The pack of paper under consideration here was produced by the Dickinson Robinson Group Ltd, which was formed in 1966, when the John Dickinson company merged with E. S. and A. Robinson to form one of the largest stationery and packaging companies in the world. The original John Robinson was born in 1782 and set up as a stationer in1804. He was a great innovator and opened three mills making envelopes and paper, prior to buying Croxley Mill, at Croxley Green in 1830.
Croxley concentrated on paper production, hence the brand name Croxley Script featured on the pack illustrated. The Croxley Mill factory closed in 1980, which helps to date the age of this pack of paper to between 1966 and 1980. Note also the size of the paper, which was 10 by 8 inches or 254 by 203 mm. This was an imperial paper size, known as large post quarto, or quarto for short, and would have been most frequently used in the home. The next size up writing paper, foolscap folio, known as foolscap, was the size most used in offices. These imperial sizes were gradually replaced by size A4 paper during the process of metrification. Note also the price of the pack was a post-decimalisation 25p. This shows that the pack was sold after 1971.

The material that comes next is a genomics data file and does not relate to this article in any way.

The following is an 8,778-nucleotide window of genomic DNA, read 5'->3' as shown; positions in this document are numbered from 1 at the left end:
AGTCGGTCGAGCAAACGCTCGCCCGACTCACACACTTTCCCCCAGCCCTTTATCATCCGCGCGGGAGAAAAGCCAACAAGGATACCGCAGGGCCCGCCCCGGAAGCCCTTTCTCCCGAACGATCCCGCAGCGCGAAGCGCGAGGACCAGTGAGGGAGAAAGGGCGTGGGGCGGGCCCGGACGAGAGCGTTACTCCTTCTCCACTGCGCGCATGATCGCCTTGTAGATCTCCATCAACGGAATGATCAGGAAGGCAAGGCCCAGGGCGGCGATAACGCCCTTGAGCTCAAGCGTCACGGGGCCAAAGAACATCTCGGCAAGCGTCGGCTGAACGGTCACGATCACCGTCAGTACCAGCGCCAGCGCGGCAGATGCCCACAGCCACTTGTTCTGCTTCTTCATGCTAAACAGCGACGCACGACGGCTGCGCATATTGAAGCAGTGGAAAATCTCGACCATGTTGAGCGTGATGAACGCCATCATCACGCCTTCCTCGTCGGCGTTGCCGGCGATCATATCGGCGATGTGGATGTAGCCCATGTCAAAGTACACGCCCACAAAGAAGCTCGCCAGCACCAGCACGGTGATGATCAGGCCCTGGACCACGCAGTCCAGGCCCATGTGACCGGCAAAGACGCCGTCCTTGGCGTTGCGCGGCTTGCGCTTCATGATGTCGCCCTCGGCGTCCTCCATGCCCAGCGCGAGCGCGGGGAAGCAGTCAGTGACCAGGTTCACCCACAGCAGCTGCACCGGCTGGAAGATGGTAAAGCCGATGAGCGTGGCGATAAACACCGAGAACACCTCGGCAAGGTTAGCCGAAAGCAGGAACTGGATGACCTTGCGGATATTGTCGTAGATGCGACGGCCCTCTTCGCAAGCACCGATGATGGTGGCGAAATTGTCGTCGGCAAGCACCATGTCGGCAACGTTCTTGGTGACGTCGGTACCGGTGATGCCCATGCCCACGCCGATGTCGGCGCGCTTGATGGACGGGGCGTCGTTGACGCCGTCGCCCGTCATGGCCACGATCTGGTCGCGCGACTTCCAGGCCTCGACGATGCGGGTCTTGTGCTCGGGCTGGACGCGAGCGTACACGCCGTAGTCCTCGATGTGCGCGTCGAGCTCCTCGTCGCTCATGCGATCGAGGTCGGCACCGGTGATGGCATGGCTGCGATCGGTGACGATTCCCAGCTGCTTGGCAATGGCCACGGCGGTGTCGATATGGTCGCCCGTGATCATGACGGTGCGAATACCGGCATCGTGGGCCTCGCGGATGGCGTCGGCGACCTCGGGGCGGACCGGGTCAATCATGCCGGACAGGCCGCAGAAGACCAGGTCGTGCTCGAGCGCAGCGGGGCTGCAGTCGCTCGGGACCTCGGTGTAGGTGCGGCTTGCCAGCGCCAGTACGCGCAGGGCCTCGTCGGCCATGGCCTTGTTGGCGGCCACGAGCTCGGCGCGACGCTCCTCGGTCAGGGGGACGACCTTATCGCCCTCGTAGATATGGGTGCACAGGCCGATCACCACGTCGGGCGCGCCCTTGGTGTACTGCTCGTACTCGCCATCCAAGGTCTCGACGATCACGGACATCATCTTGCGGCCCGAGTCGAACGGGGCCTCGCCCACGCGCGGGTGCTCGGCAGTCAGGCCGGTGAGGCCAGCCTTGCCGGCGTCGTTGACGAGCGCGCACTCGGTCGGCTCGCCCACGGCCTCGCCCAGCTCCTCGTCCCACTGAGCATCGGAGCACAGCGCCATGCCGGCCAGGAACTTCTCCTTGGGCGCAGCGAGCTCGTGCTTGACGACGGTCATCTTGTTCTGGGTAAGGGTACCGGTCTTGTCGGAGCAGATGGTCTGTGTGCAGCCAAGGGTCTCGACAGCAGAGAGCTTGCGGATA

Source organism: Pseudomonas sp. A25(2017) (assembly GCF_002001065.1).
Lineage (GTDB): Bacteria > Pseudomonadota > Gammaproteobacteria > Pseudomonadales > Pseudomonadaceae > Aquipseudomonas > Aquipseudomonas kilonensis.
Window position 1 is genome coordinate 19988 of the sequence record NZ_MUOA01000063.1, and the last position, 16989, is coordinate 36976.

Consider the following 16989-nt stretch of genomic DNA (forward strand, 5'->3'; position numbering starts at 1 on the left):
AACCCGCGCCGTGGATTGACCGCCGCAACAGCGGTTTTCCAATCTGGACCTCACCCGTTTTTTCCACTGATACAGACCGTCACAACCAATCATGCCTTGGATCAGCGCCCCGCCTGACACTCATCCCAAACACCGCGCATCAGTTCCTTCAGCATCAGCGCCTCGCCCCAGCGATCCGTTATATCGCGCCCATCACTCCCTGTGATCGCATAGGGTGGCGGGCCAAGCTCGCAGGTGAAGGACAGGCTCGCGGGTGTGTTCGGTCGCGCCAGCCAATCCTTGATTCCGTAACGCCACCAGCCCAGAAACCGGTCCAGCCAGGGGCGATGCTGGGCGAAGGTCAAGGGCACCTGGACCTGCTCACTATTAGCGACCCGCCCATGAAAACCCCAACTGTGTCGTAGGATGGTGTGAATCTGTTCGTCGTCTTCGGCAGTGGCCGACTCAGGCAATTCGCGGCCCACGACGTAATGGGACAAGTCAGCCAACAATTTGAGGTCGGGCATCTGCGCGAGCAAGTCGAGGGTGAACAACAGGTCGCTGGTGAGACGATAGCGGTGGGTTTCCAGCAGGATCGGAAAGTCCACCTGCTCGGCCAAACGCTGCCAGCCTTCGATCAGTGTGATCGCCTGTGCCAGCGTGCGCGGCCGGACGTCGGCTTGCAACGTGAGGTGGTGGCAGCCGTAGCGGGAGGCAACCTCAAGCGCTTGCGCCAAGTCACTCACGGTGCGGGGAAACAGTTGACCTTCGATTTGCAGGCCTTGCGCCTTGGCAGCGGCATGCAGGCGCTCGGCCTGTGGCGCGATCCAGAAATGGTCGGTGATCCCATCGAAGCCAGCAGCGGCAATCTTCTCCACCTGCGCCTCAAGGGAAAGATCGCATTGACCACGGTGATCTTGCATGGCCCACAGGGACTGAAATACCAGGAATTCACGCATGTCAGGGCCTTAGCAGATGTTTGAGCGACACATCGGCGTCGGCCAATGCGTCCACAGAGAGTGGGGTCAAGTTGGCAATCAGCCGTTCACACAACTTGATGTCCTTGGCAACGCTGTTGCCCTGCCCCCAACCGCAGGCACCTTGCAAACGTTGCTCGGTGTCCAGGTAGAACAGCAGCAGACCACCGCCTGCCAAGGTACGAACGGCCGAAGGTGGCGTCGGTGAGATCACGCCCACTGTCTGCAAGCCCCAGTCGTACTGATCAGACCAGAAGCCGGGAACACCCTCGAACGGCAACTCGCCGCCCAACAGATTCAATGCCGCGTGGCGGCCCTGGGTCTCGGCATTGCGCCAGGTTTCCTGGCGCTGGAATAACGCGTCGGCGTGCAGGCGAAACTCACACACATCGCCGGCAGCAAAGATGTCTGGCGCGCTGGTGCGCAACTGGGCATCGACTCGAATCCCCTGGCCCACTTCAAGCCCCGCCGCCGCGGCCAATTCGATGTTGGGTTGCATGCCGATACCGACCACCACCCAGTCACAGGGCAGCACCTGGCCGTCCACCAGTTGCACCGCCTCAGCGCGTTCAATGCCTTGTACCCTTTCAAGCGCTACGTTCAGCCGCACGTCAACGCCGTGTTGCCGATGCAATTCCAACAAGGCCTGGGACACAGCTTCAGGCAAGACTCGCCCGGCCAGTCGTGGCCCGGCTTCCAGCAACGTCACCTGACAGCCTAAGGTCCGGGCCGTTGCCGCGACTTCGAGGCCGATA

The paper was sold by the family run firm of A.R. Veal Ltd. of Sholing, Southampton, which became a family-run superstore selling a wide range of discount goods to the general public; from Toys, Gifts, Toiletries, Stationery, Groceries, Textiles, and Jigsaw Puzzles, to Partyware, Cake Accessories, Artificial Flowers, Collectable Die-Cast, Seasonal goods and much, much more.
The wording on the packet is interesting ‘Copy paper for use with Croxley Script personal typewriting paper’. The term ‘copy paper’ usually refers to cheap thin paper, with a weight of 80-100 gsm (grams per square metre). This would have been suitable for home use in a typewriter and nowadays in printers and photocopiers. Here the words ‘for use with’, indicate that the contents were to be placed under carbon paper to make a copy of the information typed on the top sheet of paper; hence the term copy paper. Here the packet indicates the manufacturer’s wish that Croxley Script paper should be used on top.